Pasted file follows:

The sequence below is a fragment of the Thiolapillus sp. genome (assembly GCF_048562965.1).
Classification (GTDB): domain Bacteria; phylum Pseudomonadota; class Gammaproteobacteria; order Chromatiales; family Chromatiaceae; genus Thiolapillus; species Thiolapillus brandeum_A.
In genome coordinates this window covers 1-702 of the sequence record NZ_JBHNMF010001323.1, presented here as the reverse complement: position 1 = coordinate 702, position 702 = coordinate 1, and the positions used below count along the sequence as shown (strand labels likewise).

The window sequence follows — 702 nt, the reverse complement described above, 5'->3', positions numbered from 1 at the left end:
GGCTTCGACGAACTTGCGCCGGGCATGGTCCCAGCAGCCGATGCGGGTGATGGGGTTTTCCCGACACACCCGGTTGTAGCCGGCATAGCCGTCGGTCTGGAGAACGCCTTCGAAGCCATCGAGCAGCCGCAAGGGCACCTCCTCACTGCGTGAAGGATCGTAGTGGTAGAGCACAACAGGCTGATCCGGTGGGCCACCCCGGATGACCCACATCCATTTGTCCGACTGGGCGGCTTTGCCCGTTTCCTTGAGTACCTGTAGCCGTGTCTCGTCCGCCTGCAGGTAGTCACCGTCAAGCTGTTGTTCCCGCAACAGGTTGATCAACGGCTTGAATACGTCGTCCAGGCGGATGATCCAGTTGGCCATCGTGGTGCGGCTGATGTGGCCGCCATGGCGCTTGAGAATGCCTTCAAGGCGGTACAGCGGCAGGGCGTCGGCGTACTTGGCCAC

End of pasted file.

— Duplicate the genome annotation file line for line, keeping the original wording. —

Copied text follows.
The sequence below is a fragment of the Thiolapillus sp. genome (assembly GCF_048562965.1).
Classification (GTDB): domain Bacteria; phylum Pseudomonadota; class Gammaproteobacteria; order Chromatiales; family Chromatiaceae; genus Thiolapillus; species Thiolapillus brandeum_A.
In genome coordinates this window covers 1-702 of the sequence record NZ_JBHNMF010001323.1, presented here as the reverse complement: position 1 = coordinate 702, position 702 = coordinate 1, and the positions used below count along the sequence as shown (strand labels likewise).

The window sequence follows — 702 nt, the reverse complement described above, 5'->3', positions numbered from 1 at the left end:
GGCTTCGACGAACTTGCGCCGGGCATGGTCCCAGCAGCCGATGCGGGTGATGGGGTTTTCCCGACACACCCGGTTGTAGCCGGCATAGCCGTCGGTCTGGAGAACGCCTTCGAAGCCATCGAGCAGCCGCAAGGGCACCTCCTCACTGCGTGAAGGATCGTAGTGGTAGAGCACAACAGGCTGATCCGGTGGGCCACCCCGGATGACCCACATCCATTTGTCCGACTGGGCGGCTTTGCCCGTTTCCTTGAGTACCTGTAGCCGTGTCTCGTCCGCCTGCAGGTAGTCACCGTCAAGCTGTTGTTCCCGCAACAGGTTGATCAACGGCTTGAATACGTCGTCCAGGCGGATGATCCAGTTGGCCATCGTGGTGCGGCTGATGTGGCCGCCATGGCGCTTGAGAATGCCTTCAAGGCGGTACAGCGGCAGGGCGTCGGCGTACTTGGCCAC